Colm Toibin was born in Ireland in 1955. He is the author of several novels, including Brooklyn, the 2009 Costa Novel of the Year, The Master, which was shortlisted for the 2004 Man Booker Prize and winner of the LA Times Book Prize and the IMPAC Book Award, and The Blackwater Lightship, which was shortlisted for the 1999 Booker Prize and the 2001 IMPAC Award. His non-fiction includes Bad Blood, Homage to Barcelona, The Sign of the Cross and Love in a Dark Time. His work has been translated into seventeen languages. He lives in Dublin.
The mothers and sons in Toibin's superlative first collection resist the changes wrought by transformative events. With precise and poignant detail, Toibin, twice short-listed for the Booker Prize (for The Blackwater Lightship and The Master), reveals how they try to normalize their respective situations. In "A Priest in the Family," a mother, after learning of a heinous crime her son committed, forces herself to drink scalding tea to prove to herself that she could face anything. After a renowned singer performs a song for an audience that includes her estranged son ("A Song"), he immediately leaves, motivated by a desire to prove to himself the insignificance of the act. In "A Long Winter," Toibin's best and longest effort in the collection, a depressed mother unexpectedly walks off from her home and gets caught in a blizzard that marks the beginning of a tempestuous winter. The story traces her husband's and son's thoughts and habits while they wait for the spring thaw. Even though they and the reader know the mother's fate early, Toibin is able to craft a painfully unequivocal denouement. Recommended for most fiction collections. [See Prepub Alert, LJ 9/1/06.]-David Doerrer, Library Journal Copyright 2006 Reed Business Information.
Nine stories from the author of The Master, The Blackwater Lightship and three other novels explore what happens when mothers and sons confront one another as adults. The sons include a middle-aged petty criminal, a young alienated pub musician and a regular guy whose drug-fueled mourning takes him into new sexual territory. The mothers include a widow who married above her class, a woman whose son's depression hangs over her and her husband's lives and a woman whose son is a priest being charged with abuse. In "The Name of the Game," the widowed Nancy Sheridan finds herself saddled with three children and a debt-ridden supermarket. In "Famous Blue Raincoat," former-folk-rock sensation-turned-smalltime-photographer Lisa is distressed by her son Luke's interest in her band, but refuses to tread on his curiousity, which forces her to reconfront the band's painful end. Longing, frustrated expectations and an offhandedly gorgeous Ireland run steadily throughout except in the concluding, near-novella-length "A Long Winter," set in a Spanish village, and featuring Miguel, his younger brother, Jordi, and their mother, whose drinking may not be the only secret Miguel discovers during preparations for Jordi's departure for his military service. Wistful, touching and complex, these stories form a panoramic portrait of loss. (Jan.) Copyright 2006 Reed Business Information.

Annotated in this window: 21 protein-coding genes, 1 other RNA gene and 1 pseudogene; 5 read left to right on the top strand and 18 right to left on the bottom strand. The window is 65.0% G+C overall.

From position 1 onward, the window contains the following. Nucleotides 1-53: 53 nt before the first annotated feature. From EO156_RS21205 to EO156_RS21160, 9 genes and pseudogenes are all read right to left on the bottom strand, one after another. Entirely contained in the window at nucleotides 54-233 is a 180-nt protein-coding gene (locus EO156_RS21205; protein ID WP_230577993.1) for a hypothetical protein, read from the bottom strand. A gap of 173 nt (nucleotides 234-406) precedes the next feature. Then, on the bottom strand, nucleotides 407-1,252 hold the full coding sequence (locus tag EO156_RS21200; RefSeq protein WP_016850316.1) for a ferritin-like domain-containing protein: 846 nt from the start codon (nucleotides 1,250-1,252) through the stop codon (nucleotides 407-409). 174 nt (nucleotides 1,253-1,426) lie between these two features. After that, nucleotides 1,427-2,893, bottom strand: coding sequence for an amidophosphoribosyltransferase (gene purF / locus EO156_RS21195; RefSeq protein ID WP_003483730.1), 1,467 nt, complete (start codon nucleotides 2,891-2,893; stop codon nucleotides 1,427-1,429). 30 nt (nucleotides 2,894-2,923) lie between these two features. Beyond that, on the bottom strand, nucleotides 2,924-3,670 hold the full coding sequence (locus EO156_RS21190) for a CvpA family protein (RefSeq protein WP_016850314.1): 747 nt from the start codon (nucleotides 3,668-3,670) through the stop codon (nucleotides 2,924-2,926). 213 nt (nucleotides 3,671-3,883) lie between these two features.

Some of the most accomplished and nuanced soundings contemporary fiction has to offer. * New York Times * Subtly and exquisitely written, the language never forced but utterly rooted in real worlds. Each story is haunting and memorable. -- Dermot Bolger * Evening Herald * All the stories share a miraculous density. Short but weighty, they contain whole lives. * Sunday Times * Toibin is a master of understated emotions. From wintry landscapes, bereft of human life, to crowded pubs filled with musicians, every scene has the ring of truth. * Mail on Sunday * It's truly remarkable that a writer of Toibin's great felicity, immense seriousness and general large awareness - a writer so naturally gifted as a novelist - can deliver short stories of such subtle empathy and brilliance. He's dazzling. -- Richard Ford By turns surprising and illuminating, always beautifully written, Mothers and Sons places Toibin in the front rank of modern Irish fiction . . . It may not be going too far to suggest Irish fiction has found its first Master of the new century. * Scotland on Sunday * Moving . . . beautifully captured moments of longing and loss . . . Toibin is a subtle, intelligent and deeply felt writer. * Guardian * The last story in this excellent collection is a superbly powerful tale of betrayal and desertion. Quintessential Toibin. * Spectator * Colm Toibin is a writer of extraordinary emotional clarity. Each of the nine stories is a snapshot of a point of crisis . . . Toibin perfectly understands the instantaneous nature of the ideal short story; the sense that the pen is going straight into a major vein. These are beautiful stories, beautifully crafted. -- Kate Saunders * Literary Review *